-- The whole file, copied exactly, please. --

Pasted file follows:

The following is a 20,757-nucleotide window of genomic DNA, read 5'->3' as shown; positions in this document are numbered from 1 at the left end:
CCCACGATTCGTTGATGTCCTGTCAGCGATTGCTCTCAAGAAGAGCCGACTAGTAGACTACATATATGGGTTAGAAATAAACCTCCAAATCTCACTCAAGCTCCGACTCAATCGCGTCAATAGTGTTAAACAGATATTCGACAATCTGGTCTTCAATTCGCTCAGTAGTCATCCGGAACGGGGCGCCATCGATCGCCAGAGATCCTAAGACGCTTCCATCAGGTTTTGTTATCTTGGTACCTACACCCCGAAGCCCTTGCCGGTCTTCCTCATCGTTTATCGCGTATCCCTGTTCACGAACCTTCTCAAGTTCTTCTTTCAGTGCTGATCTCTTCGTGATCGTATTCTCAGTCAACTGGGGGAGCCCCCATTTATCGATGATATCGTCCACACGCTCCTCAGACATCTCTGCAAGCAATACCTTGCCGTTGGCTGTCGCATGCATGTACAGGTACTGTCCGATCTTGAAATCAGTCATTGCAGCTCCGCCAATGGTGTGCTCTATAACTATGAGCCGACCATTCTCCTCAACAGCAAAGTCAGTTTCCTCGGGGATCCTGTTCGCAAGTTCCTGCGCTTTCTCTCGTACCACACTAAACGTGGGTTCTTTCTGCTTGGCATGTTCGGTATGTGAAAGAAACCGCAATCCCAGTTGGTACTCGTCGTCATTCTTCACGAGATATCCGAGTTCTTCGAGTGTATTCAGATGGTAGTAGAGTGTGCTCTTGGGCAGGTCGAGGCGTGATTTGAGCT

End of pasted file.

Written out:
The following is a 20,757-nucleotide window of genomic DNA, read 5'->3' as shown; positions in this document are numbered from 1 at the left end:
CCCACGATTCGTTGATGTCCTGTCAGCGATTGCTCTCAAGAAGAGCCGACTAGTAGACTACATATATGGGTTAGAAATAAACCTCCAAATCTCACTCAAGCTCCGACTCAATCGCGTCAATAGTGTTAAACAGATATTCGACAATCTGGTCTTCAATTCGCTCAGTAGTCATCCGGAACGGGGCGCCATCGATCGCCAGAGATCCTAAGACGCTTCCATCAGGTTTTGTTATCTTGGTACCTACACCCCGAAGCCCTTGCCGGTCTTCCTCATCGTTTATCGCGTATCCCTGTTCACGAACCTTCTCAAGTTCTTCTTTCAGTGCTGATCTCTTCGTGATCGTATTCTCAGTCAACTGGGGGAGCCCCCATTTATCGATGATATCGTCCACACGCTCCTCAGACATCTCTGCAAGCAATACCTTGCCGTTGGCTGTCGCATGCATGTACAGGTACTGTCCGATCTTGAAATCAGTCATTGCAGCTCCGCCAATGGTGTGCTCTATAACTATGAGCCGACCATTCTCCTCAACAGCAAAGTCAGTTTCCTCGGGGATCCTGTTCGCAAGTTCCTGCGCTTTCTCTCGTACCACACTAAACGTGGGTTCTTTCTGCTTGGCATGTTCGGTATGTGAAAGAAACCGCAATCCCAGTTGGTACTCGTCGTCATTCTTCACGAGATATCCGAGTTCTTCGAGTGTATTCAGATGGTAGTAGAGTGTGCTCTTGGGCAGGTCGAGGCGTGATTTGAGCT